all the legislatures deny the voters
the right to select their own candidates
and that has tried to use the name of
patriotism to hoodwink the people.
TO FORM LABOR PARTY
Illinois Unions Vote 10 to 1 to Join
Movement.
Chicago.Union labor In Illinois has
"placed Itself almost solidly behind the
labor party movement, according to
an announcement at the offices of the
secretary of the Illinois Federation of
Labor. In the referendum sent out
by the federation on the question of
endorsing the labor party, the returns
show the following:
In the state at large, 354 locals de
clared in favor of the labor party,
while 35 locals were against the move
menta 10 to 1 decision. Al. Towers,
assistant secretary, was highly elated
over the results. He declared it to be
a splendid victory for the cause of
union labor.
"It shows that union labor down
state is realizing that it must unite
for a political as well as economic
fight," said Mr. Towers. "In all of the
campaigns which are now in the past,
our people have been entirely too in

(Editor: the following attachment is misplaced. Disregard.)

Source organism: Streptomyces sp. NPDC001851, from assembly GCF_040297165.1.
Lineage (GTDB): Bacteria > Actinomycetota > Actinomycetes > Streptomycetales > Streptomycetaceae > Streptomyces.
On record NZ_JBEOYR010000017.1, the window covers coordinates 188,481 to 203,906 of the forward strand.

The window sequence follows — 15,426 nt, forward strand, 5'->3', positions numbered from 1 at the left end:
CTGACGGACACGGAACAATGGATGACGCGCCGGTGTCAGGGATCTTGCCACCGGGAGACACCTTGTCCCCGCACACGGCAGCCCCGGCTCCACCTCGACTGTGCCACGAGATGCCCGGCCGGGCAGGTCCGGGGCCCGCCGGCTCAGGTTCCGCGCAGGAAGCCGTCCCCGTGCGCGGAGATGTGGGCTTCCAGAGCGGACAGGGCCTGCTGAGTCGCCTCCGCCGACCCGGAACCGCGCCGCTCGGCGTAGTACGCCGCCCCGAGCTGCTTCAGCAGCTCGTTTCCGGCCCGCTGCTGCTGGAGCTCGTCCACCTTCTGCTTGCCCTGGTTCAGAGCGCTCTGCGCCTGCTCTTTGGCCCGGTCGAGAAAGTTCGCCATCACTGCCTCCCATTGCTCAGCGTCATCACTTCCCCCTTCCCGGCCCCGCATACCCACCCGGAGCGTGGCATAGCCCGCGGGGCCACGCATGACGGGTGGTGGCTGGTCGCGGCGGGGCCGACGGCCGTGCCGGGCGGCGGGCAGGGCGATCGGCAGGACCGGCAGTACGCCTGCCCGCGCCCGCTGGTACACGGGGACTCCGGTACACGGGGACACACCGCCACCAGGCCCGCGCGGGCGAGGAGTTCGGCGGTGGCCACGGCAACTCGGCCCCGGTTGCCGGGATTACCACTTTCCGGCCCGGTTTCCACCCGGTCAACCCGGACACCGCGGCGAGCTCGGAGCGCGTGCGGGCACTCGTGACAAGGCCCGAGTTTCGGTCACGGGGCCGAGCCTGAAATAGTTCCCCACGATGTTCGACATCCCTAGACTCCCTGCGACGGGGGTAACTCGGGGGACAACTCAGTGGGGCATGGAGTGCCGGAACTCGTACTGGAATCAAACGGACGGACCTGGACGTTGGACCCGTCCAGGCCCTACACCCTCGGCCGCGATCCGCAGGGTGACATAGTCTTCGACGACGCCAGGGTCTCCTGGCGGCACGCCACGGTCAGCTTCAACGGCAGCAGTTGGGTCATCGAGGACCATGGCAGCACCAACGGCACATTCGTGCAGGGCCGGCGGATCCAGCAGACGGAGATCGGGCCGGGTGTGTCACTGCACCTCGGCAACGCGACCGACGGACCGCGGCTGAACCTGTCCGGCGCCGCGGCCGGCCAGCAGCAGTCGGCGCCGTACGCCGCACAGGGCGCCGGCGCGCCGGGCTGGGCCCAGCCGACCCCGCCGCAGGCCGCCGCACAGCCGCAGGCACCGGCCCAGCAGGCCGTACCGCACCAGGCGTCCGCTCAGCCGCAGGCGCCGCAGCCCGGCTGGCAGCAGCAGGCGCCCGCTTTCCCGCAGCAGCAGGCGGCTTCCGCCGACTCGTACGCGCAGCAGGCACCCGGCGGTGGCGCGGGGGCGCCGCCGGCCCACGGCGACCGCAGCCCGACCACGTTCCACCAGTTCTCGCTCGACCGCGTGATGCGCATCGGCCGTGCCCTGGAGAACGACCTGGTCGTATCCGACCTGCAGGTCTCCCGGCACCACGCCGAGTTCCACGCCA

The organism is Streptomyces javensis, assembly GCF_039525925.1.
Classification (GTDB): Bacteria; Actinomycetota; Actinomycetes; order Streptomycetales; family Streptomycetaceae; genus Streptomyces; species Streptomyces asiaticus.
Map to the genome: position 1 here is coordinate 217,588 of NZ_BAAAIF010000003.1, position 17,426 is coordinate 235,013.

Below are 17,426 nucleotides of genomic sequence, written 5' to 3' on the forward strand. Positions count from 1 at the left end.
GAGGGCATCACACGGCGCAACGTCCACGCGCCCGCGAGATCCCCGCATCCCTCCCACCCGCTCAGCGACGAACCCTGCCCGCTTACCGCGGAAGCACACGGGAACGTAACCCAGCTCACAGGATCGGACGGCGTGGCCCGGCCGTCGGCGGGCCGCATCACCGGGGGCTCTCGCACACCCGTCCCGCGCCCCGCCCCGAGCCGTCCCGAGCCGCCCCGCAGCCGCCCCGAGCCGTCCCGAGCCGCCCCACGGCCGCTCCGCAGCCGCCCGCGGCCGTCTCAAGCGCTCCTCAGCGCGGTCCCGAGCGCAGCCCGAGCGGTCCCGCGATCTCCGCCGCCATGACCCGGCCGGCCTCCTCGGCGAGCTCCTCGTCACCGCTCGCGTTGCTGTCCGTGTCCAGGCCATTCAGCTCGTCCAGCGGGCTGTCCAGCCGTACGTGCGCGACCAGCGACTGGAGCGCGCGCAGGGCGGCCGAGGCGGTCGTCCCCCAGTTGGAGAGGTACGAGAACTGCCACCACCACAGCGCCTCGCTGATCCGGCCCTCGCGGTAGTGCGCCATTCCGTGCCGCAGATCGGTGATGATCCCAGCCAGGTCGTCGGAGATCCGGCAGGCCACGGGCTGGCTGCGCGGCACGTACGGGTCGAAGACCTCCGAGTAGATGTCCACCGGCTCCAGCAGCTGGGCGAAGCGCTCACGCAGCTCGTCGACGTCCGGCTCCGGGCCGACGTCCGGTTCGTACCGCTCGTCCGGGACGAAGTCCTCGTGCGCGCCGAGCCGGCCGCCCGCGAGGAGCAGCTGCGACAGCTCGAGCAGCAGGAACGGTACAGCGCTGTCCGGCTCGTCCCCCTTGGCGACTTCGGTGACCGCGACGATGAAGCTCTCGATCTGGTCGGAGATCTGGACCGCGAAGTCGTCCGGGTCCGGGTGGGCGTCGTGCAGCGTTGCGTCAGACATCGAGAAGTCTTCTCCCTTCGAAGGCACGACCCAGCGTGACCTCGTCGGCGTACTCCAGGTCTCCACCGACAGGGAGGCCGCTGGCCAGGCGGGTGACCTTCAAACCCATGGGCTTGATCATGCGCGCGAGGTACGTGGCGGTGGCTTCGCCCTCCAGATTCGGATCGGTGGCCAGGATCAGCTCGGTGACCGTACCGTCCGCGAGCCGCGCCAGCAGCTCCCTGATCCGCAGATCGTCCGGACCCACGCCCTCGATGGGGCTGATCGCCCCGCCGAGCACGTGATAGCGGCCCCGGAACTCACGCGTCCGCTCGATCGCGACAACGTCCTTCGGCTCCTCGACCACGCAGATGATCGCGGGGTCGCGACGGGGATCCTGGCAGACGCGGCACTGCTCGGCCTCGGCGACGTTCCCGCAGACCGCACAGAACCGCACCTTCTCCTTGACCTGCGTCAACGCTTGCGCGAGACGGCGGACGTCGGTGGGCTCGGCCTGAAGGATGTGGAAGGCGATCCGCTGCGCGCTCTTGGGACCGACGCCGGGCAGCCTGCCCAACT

different on this subject. We have
seen union labor get the worst of It so
often that the spectacle became rath
er commonplace."
No one of the big nations ever took
possession of a weaker nation except
for "the good of the people." This
charitable, unselfish purpose is well
summed up in the phrasethe white
man's burden. Nor should we over
look the modern Improvement here on
the gospel of Christ.
Our modern statesmen carry His
principle of service to others to the
point of fighting for a chance to ren
der It
SHERIFF PAYS GILBERT
Former League Man Collects
Damages for Kidnaping.
Martin County Official Settles Out of
CourtCase Started What George
Creel Terms "Reign of Terror"
In Minnesota.
St. Paul, Minn.Sheriff Carver of
Martin county, who was sued by Jo
seph Gilbert, former organization di
rector of the National Nonpartisan
league, as an aftermath of the kidnap
ing of Gilbert a year ago, has settled